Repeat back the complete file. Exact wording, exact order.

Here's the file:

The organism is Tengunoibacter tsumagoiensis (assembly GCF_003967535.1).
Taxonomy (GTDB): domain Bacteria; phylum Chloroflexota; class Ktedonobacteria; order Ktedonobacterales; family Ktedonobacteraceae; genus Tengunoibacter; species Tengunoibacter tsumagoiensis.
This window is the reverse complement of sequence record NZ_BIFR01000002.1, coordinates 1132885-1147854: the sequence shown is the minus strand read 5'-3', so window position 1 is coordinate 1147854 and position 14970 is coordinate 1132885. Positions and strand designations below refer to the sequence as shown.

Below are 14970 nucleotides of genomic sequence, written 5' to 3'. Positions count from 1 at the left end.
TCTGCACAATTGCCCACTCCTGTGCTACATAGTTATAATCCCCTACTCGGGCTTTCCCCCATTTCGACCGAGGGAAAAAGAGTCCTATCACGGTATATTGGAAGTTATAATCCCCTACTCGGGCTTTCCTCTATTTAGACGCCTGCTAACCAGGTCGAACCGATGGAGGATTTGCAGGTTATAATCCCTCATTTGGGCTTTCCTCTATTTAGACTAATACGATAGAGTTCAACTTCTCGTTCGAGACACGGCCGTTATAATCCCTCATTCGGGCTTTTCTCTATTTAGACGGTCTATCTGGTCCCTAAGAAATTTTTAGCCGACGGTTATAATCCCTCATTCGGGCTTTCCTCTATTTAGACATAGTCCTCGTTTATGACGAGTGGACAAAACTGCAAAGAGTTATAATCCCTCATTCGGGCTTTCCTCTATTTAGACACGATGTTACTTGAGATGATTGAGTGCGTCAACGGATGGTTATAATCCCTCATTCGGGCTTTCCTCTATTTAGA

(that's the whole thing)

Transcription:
The organism is Tengunoibacter tsumagoiensis (assembly GCF_003967535.1).
Taxonomy (GTDB): domain Bacteria; phylum Chloroflexota; class Ktedonobacteria; order Ktedonobacterales; family Ktedonobacteraceae; genus Tengunoibacter; species Tengunoibacter tsumagoiensis.
This window is the reverse complement of sequence record NZ_BIFR01000002.1, coordinates 1132885-1147854: the sequence shown is the minus strand read 5'-3', so window position 1 is coordinate 1147854 and position 14970 is coordinate 1132885. Positions and strand designations below refer to the sequence as shown.

Below are 14970 nucleotides of genomic sequence, written 5' to 3'. Positions count from 1 at the left end.
TCTGCACAATTGCCCACTCCTGTGCTACATAGTTATAATCCCCTACTCGGGCTTTCCCCCATTTCGACCGAGGGAAAAAGAGTCCTATCACGGTATATTGGAAGTTATAATCCCCTACTCGGGCTTTCCTCTATTTAGACGCCTGCTAACCAGGTCGAACCGATGGAGGATTTGCAGGTTATAATCCCTCATTTGGGCTTTCCTCTATTTAGACTAATACGATAGAGTTCAACTTCTCGTTCGAGACACGGCCGTTATAATCCCTCATTCGGGCTTTTCTCTATTTAGACGGTCTATCTGGTCCCTAAGAAATTTTTAGCCGACGGTTATAATCCCTCATTCGGGCTTTCCTCTATTTAGACATAGTCCTCGTTTATGACGAGTGGACAAAACTGCAAAGAGTTATAATCCCTCATTCGGGCTTTCCTCTATTTAGACACGATGTTACTTGAGATGATTGAGTGCGTCAACGGATGGTTATAATCCCTCATTCGGGCTTTCCTCTATTTAGA